At the Hill of Graves, where many immigrants from New York’s past find their final place of rest, Marco Foster offered a guitar & vocals rendition of Paul Simon’s “American Tune”. Our tour guide acknowledged that Simon was inspired by Bach in his competition, which felt like a tenuous connection to make just for the sake of tying it to classical music. Foster has a pleasant voice and his performance did justice to Simon, but the singer-songwriter feel was at odds with the rest of the program. Liana Kleinman then performed a solo dance to Kinan Azmeh’s “Café Damas”, played by the trio of Jin Suk Yu on violin, Leah Ferguson on viola, and Max Zeunger on bass. Azmeh’s composition moves through a variety of musical textures, particularly for Zeunger’s bass, all thrillingly achieved. Kleinman’s dance was full of conflicting gestures, slapping her own hands away, her face rising into a smile and immediately falling down. Towards the climax she mouthed words entirely inaudible to us, but quite intriguing.
By the time we reached the Chauncey Family Mausoleum, it was fully dark and the castle-like structure was lit with glowing orange and yellow lights. Despite being surrounded by the dead for an hour at this point, the events never felt creepy until then–but in a good way. Florence Price’s “String Quartet in G Major: II. Andante moderato” was performed by the excellent string quartet of Qianqian Li and Na Sun on violin, Vivek Kamath on viola, and Sumire Kudo on cello. This was followed by Paul Grosvenor, a strong-voiced baritone, appearing from around the Mausoleum to sing the spiritual “Over My Head” a cappella. The music spread into the darkness around us and lingered there long after the performers had stopped playing.
The last stop was the second highlight of the program. Death of Classical often produces events inside the catacombs of Green-Wood Cemetery, and for good reason. Carved into the hillside, the long narrow passageway and more expansive end section offer incredible acoustics. Playing a full size Yamaha piano tucked inside the tiny space, Adam Tendler unleashed his own arrangement of the cadenza from George Gershwin’s seminal piece “Rhapsody in Blue”, which continues to sound exactly like New York City nearly one hundred years after its composition. Tendler’s arrangement brought more excitement to an already thrilling, but familiar, piece of music. His playing was captivating and a piece of theatre on its own. Mezzo-soprano Lucy Dhegrae joined Tendler for an emotive rendition of Sarah Kirkland Snider’s “How Graceful Things Are, Falling Apart”, followed by the Catalyst Quartet performing Kevin Puts’ “Credo” played with an almost unbelievable amount of sensitivity. The pairing of these two pieces back to back brought tears to my eyes. It was communing with music on its truest level, with excellent musicians performing live. The program closed with Antonín Dvořák and William Arms Fisher’s “Goin’ Home” sung by Dhegrae and played by Tendler and the Quartet. It was a fitting send off, a purgation of the massive feelings brought on by the two previous pieces.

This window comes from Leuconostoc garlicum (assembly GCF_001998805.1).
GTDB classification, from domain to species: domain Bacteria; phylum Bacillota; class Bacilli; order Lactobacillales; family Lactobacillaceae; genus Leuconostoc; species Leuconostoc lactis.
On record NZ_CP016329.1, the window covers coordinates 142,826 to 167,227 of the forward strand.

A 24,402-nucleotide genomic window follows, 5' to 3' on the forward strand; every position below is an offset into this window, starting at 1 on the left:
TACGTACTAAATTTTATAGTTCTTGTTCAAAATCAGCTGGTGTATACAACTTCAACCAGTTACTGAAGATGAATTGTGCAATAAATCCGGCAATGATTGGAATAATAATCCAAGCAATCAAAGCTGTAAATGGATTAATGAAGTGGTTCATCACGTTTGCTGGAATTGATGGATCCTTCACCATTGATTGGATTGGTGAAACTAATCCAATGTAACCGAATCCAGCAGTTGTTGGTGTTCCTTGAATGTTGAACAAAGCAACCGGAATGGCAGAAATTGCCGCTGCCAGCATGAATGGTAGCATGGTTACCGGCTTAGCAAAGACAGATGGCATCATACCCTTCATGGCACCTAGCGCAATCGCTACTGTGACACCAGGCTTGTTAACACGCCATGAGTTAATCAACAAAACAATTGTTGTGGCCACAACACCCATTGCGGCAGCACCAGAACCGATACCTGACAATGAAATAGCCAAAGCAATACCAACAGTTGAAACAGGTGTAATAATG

Walking the mile or so from the catacombs to the train, I relived the two previous hours and felt enriched and enlivened. Listening to music on headphones is just not the same and it was such a gift to be back at it in person. Death of Classical is producing more events in Green-Wood Cemetery this summer and I would encourage anyone to attend, even if classical music isn’t your thing. The environment feeds the music and vice versa, and the best of both worlds commingle into something truly special.